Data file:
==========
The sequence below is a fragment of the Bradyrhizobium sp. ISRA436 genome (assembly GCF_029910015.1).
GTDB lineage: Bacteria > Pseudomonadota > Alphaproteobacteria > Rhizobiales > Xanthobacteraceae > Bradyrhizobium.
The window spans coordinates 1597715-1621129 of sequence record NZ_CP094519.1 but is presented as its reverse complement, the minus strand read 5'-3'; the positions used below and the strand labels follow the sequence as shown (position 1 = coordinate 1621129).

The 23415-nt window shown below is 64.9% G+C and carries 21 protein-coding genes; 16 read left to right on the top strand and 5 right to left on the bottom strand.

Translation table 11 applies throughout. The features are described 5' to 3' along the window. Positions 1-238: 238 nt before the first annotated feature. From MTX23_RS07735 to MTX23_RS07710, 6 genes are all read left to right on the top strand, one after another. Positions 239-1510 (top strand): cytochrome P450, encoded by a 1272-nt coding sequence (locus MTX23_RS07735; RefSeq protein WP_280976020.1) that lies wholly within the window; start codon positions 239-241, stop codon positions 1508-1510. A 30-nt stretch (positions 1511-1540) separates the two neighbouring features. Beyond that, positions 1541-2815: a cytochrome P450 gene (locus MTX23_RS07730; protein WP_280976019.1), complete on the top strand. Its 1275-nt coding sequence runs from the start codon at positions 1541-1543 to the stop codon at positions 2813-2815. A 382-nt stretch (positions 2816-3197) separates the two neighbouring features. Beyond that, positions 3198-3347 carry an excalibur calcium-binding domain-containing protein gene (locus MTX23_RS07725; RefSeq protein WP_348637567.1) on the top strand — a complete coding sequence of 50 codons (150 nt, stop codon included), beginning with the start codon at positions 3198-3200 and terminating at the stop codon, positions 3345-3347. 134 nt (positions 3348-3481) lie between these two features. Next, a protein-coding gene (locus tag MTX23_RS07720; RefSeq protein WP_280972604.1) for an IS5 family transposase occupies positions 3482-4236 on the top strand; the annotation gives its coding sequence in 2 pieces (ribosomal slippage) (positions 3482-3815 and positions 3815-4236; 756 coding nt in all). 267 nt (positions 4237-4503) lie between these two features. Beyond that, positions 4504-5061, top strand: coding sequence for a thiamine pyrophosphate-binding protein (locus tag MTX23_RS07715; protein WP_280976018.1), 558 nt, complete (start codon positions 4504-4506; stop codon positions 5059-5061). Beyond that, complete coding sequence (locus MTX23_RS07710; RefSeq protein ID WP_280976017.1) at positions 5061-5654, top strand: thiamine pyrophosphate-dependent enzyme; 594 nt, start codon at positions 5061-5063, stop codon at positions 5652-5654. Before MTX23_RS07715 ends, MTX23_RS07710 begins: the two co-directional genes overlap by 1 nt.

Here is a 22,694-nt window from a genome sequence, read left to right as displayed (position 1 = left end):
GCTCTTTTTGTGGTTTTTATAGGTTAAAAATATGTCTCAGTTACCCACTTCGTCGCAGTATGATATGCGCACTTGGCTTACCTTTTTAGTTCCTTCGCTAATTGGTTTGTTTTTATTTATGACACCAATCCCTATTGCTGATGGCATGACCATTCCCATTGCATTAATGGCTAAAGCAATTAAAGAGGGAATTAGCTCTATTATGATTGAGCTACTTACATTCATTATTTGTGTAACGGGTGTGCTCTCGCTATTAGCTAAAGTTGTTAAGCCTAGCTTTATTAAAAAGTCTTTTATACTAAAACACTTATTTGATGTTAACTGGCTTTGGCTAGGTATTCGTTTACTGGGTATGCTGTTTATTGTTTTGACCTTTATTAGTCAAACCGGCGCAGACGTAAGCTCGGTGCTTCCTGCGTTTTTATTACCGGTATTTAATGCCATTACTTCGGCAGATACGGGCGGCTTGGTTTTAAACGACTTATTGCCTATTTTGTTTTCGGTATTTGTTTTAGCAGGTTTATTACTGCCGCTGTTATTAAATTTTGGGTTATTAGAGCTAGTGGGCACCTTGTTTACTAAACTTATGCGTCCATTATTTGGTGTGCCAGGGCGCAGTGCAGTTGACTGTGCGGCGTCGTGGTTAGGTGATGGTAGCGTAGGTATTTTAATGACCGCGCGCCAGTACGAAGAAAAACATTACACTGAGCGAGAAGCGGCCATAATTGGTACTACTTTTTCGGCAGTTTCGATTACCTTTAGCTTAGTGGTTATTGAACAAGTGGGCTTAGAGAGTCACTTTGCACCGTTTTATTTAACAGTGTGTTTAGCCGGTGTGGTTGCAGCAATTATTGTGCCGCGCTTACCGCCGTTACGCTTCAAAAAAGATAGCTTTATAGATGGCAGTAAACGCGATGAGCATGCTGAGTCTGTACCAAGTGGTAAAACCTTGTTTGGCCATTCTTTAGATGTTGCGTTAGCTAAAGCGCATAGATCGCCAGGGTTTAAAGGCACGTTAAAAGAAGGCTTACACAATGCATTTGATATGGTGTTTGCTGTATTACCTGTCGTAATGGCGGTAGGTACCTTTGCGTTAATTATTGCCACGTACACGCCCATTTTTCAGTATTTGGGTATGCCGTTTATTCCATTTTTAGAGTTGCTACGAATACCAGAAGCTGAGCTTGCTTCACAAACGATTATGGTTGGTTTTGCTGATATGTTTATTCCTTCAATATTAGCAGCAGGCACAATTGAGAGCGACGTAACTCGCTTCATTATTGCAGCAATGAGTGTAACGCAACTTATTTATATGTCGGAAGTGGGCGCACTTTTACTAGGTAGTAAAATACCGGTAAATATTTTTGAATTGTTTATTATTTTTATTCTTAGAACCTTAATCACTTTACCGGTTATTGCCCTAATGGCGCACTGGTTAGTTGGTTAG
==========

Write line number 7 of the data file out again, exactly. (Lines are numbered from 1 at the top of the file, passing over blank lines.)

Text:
GCTCTTTTTGTGGTTTTTATAGGTTAAAAATATGTCTCAGTTACCCACTTCGTCGCAGTATGATATGCGCACTTGGCTTACCTTTTTAGTTCCTTCGCTAATTGGTTTGTTTTTATTTATGACACCAATCCCTATTGCTGATGGCATGACCATTCCCATTGCATTAATGGCTAAAGCAATTAAAGAGGGAATTAGCTCTATTATGATTGAGCTACTTACATTCATTATTTGTGTAACGGGTGTGCTCTCGCTATTAGCTAAAGTTGTTAAGCCTAGCTTTATTAAAAAGTCTTTTATACTAAAACACTTATTTGATGTTAACTGGCTTTGGCTAGGTATTCGTTTACTGGGTATGCTGTTTATTGTTTTGACCTTTATTAGTCAAACCGGCGCAGACGTAAGCTCGGTGCTTCCTGCGTTTTTATTACCGGTATTTAATGCCATTACTTCGGCAGATACGGGCGGCTTGGTTTTAAACGACTTATTGCCTATTTTGTTTTCGGTATTTGTTTTAGCAGGTTTATTACTGCCGCTGTTATTAAATTTTGGGTTATTAGAGCTAGTGGGCACCTTGTTTACTAAACTTATGCGTCCATTATTTGGTGTGCCAGGGCGCAGTGCAGTTGACTGTGCGGCGTCGTGGTTAGGTGATGGTAGCGTAGGTATTTTAATGACCGCGCGCCAGTACGAAGAAAAACATTACACTGAGCGAGAAGCGGCCATAATTGGTACTACTTTTTCGGCAGTTTCGATTACCTTTAGCTTAGTGGTTATTGAACAAGTGGGCTTAGAGAGTCACTTTGCACCGTTTTATTTAACAGTGTGTTTAGCCGGTGTGGTTGCAGCAATTATTGTGCCGCGCTTACCGCCGTTACGCTTCAAAAAAGATAGCTTTATAGATGGCAGTAAACGCGATGAGCATGCTGAGTCTGTACCAAGTGGTAAAACCTTGTTTGGCCATTCTTTAGATGTTGCGTTAGCTAAAGCGCATAGATCGCCAGGGTTTAAAGGCACGTTAAAAGAAGGCTTACACAATGCATTTGATATGGTGTTTGCTGTATTACCTGTCGTAATGGCGGTAGGTACCTTTGCGTTAATTATTGCCACGTACACGCCCATTTTTCAGTATTTGGGTATGCCGTTTATTCCATTTTTAGAGTTGCTACGAATACCAGAAGCTGAGCTTGCTTCACAAACGATTATGGTTGGTTTTGCTGATATGTTTATTCCTTCAATATTAGCAGCAGGCACAATTGAGAGCGACGTAACTCGCTTCATTATTGCAGCAATGAGTGTAACGCAACTTATTTATATGTCGGAAGTGGGCGCACTTTTACTAGGTAGTAAAATACCGGTAAATATTTTTGAATTGTTTATTATTTTTATTCTTAGAACCTTAATCACTTTACCGGTTATTGCCCTAATGGCGCACTGGTTAGTTGGTTAG